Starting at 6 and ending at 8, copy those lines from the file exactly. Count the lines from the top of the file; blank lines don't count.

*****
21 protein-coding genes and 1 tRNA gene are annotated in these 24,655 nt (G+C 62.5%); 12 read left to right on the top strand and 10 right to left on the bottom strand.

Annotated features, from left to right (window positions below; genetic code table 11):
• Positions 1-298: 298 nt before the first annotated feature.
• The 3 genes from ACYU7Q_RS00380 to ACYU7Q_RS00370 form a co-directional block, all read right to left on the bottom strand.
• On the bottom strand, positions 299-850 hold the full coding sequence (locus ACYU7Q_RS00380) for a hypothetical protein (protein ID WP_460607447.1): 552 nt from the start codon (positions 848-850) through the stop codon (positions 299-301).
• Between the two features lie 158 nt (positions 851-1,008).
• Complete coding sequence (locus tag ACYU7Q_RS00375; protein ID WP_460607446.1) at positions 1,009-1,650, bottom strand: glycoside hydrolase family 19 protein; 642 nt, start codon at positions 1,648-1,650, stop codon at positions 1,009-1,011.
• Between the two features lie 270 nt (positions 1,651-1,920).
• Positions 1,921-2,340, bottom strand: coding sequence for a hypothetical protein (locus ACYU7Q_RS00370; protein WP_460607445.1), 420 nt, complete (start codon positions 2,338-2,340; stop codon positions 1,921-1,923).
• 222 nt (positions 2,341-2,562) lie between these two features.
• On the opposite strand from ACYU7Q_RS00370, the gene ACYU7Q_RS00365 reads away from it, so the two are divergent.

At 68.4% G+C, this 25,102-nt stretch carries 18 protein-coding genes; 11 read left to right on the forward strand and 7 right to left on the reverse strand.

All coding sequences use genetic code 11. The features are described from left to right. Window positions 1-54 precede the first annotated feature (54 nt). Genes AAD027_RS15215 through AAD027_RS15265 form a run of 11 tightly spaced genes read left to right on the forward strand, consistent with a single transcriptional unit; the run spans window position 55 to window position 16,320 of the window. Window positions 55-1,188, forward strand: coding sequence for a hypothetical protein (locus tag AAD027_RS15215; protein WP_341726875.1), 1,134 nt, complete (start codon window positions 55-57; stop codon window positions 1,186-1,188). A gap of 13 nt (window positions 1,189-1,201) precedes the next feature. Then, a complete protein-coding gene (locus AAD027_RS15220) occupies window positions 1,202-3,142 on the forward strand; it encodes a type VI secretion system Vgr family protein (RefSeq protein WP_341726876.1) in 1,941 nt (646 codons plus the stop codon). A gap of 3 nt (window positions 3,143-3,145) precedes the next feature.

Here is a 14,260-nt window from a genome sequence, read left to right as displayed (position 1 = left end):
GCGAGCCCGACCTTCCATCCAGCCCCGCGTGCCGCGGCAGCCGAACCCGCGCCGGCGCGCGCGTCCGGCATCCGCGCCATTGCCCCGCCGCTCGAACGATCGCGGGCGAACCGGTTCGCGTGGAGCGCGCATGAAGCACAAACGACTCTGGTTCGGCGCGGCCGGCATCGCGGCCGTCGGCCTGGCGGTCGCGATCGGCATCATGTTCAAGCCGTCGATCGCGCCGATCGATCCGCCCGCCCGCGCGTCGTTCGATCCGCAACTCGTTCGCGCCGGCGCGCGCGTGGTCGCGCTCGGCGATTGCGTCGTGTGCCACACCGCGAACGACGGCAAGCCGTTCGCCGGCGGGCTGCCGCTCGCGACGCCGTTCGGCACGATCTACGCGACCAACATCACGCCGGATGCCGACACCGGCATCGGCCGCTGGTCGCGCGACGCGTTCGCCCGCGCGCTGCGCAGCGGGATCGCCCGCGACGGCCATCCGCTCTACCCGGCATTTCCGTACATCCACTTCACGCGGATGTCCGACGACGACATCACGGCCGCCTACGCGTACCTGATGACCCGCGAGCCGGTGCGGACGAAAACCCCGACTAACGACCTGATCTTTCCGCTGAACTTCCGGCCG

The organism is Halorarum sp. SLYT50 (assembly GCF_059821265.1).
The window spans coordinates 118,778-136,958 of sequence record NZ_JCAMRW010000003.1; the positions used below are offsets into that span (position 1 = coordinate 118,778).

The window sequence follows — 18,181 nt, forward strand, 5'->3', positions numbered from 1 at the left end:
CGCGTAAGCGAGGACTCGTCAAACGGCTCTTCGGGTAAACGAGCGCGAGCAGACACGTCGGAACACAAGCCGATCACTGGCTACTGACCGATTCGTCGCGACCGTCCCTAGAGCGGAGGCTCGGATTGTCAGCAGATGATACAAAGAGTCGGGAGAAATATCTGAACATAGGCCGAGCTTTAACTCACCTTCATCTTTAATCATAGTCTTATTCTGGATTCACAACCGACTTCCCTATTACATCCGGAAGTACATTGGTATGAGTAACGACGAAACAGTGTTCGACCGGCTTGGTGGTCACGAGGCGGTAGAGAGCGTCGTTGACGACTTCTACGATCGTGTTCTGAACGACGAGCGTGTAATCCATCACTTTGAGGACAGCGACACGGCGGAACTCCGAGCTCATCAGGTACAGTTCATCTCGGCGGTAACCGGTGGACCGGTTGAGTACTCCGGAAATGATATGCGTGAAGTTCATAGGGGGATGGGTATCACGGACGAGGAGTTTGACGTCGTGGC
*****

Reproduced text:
• Between the two features lie 158 nt (positions 851-1,008).
• Complete coding sequence (locus tag ACYU7Q_RS00375; protein ID WP_460607446.1) at positions 1,009-1,650, bottom strand: glycoside hydrolase family 19 protein; 642 nt, start codon at positions 1,648-1,650, stop codon at positions 1,009-1,011.
• Between the two features lie 270 nt (positions 1,651-1,920).